Hurricane Ian flooded houses in Florida residential area. Natural disaster and its consequences

On September 28, 2022, Hurricane Ian wreaked havoc across the southeast United States, destroying the state of Florida and its Gulf Coast before making landfall in South Carolina two days later. Hurricane Ian, one of the most powerful hurricanes to hit the United States in decades, killed dozens of people as crews deployed search and rescue efforts in flood-ravaged communities.

Where in the United States did Hurricane Ian make landfall? 

On Wednesday, September 28, 2022, Hurricane Ian’s center made landfall at 150 mph near Cayo Costa, a barrier island west of Fort Myers, shortly after 3 p.m. ET. Two days later, as a Category 1 storm, the hurricane made landfall near Georgetown, South Carolina, at 2:05 p.m. 

What kind of storm was Hurricane Ian? 

Hurricane Ian’s top sustained winds of 155 mph were recorded hours before landfall, when the Category 4 hurricane was just 2 mph short of reaching Category 5, the strongest classification on the Saffir-Simpson Hurricane Wind Scale.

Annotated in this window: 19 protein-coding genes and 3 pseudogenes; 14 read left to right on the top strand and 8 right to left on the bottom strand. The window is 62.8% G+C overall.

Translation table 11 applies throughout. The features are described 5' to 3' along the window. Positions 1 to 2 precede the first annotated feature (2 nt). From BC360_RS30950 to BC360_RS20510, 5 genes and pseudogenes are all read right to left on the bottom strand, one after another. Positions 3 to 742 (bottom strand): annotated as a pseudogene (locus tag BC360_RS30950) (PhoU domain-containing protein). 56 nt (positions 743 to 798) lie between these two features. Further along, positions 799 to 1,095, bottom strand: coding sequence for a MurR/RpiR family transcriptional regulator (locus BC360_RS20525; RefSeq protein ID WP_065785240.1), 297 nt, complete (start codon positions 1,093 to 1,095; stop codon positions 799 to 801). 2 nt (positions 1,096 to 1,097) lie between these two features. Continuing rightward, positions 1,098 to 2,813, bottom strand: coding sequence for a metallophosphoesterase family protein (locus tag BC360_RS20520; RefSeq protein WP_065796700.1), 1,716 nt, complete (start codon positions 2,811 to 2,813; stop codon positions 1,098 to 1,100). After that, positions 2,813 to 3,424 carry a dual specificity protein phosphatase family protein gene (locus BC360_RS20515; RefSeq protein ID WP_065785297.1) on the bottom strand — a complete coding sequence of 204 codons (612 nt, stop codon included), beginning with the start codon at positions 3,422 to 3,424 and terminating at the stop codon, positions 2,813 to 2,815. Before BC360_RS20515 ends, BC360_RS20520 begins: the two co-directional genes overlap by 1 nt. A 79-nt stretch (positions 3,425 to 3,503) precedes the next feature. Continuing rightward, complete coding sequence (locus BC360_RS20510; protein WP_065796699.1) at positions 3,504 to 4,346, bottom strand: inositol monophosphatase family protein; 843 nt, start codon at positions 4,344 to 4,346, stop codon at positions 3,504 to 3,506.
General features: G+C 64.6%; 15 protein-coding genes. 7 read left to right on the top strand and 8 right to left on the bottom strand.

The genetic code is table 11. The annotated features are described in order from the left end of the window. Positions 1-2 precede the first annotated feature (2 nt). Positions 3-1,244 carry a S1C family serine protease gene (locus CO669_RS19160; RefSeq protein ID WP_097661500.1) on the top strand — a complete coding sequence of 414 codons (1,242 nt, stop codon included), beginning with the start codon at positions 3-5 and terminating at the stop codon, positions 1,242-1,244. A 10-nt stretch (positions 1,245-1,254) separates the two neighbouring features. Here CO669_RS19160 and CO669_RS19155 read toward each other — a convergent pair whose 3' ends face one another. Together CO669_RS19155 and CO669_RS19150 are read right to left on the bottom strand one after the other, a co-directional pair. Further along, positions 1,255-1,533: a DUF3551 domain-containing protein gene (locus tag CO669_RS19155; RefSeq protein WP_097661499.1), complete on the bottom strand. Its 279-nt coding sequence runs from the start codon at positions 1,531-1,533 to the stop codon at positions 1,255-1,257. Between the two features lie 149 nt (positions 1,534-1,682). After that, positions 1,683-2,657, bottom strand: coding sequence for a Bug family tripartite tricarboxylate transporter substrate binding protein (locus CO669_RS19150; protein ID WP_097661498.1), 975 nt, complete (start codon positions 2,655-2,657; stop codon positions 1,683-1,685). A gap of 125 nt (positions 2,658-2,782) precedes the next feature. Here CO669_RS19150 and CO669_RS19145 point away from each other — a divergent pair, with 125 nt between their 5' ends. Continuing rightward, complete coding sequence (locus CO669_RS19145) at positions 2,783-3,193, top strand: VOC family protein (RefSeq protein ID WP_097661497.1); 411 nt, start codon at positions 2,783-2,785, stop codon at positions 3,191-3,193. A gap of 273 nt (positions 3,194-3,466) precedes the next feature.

Hurricane Ian weakened to a tropical storm as it moved inland and across Florida, but regained strength over the Atlantic Ocean as it curved toward South Carolina. On September 30, 2022, the hurricane made landfall as a Category 1 storm near Georgetown, South Carolina, with maximum sustained winds of 85 mph.

Cost of Damages from Hurricane Ian?

According to new data released, Hurricane Ian likely caused $53 billion to $74 billion in insured losses from Florida to the Carolinas, with a “best estimate” of $67 billion. 

When adjusted for inflation, these preliminary damage totals would make Hurricane Ian the most expensive storm in Florida history, and second only to Hurricane Katrina nationally. 

Water caused much of the damage from this storm, with coastal surge destroying homes and businesses near the coast and inland flooding reaching record levels across central Florida in particular. 

If your rental, home, or business was insured for flood damage, there are some differences in how a flood insurance claim is adjusted and settled versus a home insurance claim, but many similarities. Wind damage is covered by your homeowner’s insurance, whereas storm surge flood damage is covered by your flood insurance.

If Hurricane Ian has damaged or destroyed your home or business, Trusted Public Adjusters will assist you in valuing and documenting your loss, understanding insurance rules, and fairly settling your insurance claims. Our team of certified public adjusters are also certified to inspect roof for wind and hail damages. We offer free consultations and collect our fee only if we collect form the insurance company. No recovery, no fee, that’s our promise.